PDP2 pyruvate dehyrogenase phosphatase catalytic subunit 2|
PDXP pyridoxal (pyridoxine, vitamin B6) phosphatase|Pyridoxal 5-prime-phosphate (PLP) is the active form of vitamin B6 that acts as a coenzyme in maintaining biochemical homeostasis. The preferred degradation route from PLP to 4-pyridoxic acid involves the dephosphorylation of PLP by PDXP (Jang et al., 2003 [PubMed 14522954]).[supplied by OMIM, Mar 2008]
PGAM5 phosphoglycerate mutase family member 5|
PHLPP1 PH domain and leucine rich repeat protein phosphatase 1|This gene encodes a member of the serine/threonine phosphatase family. The encoded protein promotes apoptosis by dephosphorylating and inactivating the serine/threonine kinase Akt, and functions as a tumor suppressor in multiple types of cancer. Increased expression of this gene may also play a role in obesity and type 2 diabetes by interfering with Akt-mediated insulin signaling. [provided by RefSeq, Dec 2011]
PHLPP2 PH domain and leucine rich repeat protein phosphatase 2|
PHPT1 phosphohistidine phosphatase 1|This gene encodes an enzyme that catalyzes the reversible dephosphorylation of histidine residues in proteins. It may be involved in the dephosphorylation of G-beta and ATP citrate lyase and in negatively regulating CD4 T lymphocytes by dephosphorylation and inhibition of KCa3.1 channels. Alternative splicing results in multiple transcript variants. [provided by RefSeq, Dec 2013]
PPM1A protein phosphatase, Mg2+/Mn2+ dependent, 1A|The protein encoded by this gene is a member of the PP2C family of Ser/Thr protein phosphatases. PP2C family members are known to be negative regulators of cell stress response pathways. This phosphatase dephosphorylates, and negatively regulates the activities of, MAP kinases and MAP kinase kinases. It has been shown to inhibit the activation of p38 and JNK kinase cascades induced by environmental stresses. This phosphatase can also dephosphorylate cyclin-dependent kinases, and thus may be involved in cell cycle control. Overexpression of this phosphatase is reported to activate the expression of the tumor suppressor gene TP53/p53, which leads to G2/M cell cycle arrest and apoptosis. Three alternatively spliced transcript variants encoding distinct isoforms have been described. [provided by RefSeq, Jul 2008]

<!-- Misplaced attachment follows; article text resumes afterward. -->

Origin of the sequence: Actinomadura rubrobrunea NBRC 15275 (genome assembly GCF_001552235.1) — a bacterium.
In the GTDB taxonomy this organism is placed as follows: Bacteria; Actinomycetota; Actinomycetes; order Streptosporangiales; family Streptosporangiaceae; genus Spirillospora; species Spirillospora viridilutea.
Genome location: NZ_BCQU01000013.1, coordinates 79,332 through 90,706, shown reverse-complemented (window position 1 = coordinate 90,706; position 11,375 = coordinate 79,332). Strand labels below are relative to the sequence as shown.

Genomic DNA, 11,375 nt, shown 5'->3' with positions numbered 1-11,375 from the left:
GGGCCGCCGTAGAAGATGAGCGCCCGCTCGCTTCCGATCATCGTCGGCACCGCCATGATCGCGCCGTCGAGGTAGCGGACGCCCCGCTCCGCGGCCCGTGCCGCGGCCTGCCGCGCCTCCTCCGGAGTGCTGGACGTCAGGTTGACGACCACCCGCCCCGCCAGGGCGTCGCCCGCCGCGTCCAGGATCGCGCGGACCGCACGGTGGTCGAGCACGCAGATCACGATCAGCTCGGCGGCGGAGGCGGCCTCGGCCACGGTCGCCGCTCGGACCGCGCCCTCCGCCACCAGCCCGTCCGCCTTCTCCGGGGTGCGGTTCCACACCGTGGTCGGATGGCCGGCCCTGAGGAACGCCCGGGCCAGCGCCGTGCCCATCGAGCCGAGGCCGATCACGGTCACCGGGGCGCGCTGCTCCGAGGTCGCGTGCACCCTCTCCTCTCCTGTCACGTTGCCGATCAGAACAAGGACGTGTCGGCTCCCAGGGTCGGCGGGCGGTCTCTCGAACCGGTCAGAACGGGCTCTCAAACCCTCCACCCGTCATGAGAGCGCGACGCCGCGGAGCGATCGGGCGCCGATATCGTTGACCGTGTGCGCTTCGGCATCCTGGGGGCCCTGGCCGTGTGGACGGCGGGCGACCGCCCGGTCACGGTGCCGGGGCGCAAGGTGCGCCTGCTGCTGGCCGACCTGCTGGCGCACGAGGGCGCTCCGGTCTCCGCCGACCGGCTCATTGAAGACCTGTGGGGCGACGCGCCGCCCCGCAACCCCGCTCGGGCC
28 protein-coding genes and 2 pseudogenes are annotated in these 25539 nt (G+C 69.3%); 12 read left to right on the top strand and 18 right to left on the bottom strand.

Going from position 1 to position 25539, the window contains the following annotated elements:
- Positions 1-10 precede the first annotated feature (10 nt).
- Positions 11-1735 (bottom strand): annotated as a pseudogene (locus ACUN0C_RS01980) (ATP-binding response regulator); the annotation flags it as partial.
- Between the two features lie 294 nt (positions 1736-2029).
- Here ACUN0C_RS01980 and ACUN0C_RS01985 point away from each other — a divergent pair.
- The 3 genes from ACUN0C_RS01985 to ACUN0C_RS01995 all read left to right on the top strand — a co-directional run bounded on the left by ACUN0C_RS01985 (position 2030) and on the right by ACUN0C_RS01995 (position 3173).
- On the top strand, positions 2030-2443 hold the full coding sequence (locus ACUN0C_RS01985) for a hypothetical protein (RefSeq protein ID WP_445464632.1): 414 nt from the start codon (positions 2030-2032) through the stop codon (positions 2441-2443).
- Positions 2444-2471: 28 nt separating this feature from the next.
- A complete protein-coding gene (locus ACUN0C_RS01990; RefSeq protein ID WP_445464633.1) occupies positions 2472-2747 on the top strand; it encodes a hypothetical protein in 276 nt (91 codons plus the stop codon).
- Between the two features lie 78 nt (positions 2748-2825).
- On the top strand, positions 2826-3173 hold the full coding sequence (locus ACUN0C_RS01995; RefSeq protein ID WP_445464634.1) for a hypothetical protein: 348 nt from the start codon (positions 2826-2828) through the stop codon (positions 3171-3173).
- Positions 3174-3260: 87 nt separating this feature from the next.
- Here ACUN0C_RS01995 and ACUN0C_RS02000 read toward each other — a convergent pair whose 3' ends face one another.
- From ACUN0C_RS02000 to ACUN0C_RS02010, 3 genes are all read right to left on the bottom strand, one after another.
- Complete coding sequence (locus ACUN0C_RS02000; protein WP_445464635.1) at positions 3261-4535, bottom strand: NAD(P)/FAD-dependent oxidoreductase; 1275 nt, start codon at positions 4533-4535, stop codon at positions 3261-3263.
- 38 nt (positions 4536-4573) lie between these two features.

PPM1B protein phosphatase, Mg2+/Mn2+ dependent, 1B|The protein encoded by this gene is a member of the PP2C family of Ser/Thr protein phosphatases. PP2C family members are known to be negative regulators of cell stress response pathways. This phosphatase has been shown to dephosphorylate cyclin-dependent kinases (CDKs), and thus may be involved in cell cycle control. Overexpression of this phosphatase is reported to cause cell-growth arrest or cell death. Alternative splicing results in multiple transcript variants encoding different isoforms. Additional transcript variants have been described, but currently do not represent full-length sequences. [provided by RefSeq, Jul 2008]
PPM1D protein phosphatase, Mg2+/Mn2+ dependent, 1D|The protein encoded by this gene is a member of the PP2C family of Ser/Thr protein phosphatases. PP2C family members are known to be negative regulators of cell stress response pathways. The expression of this gene is induced in a p53-dependent manner in response to various environmental stresses. While being induced by tumor suppressor protein TP53/p53, this phosphatase negatively regulates the activity of p38 MAP kinase, MAPK/p38, through which it reduces the phosphorylation of p53, and in turn suppresses p53-mediated transcription and apoptosis. This phosphatase thus mediates a feedback regulation of p38-p53 signaling that contributes to growth inhibition and the suppression of stress induced apoptosis. This gene is located in a chromosomal region known to be amplified in breast cancer. The amplification of this gene has been detected in both breast cancer cell line and primary breast tumors, which suggests a role of this gene in cancer development. [provided by RefSeq, Jul 2008]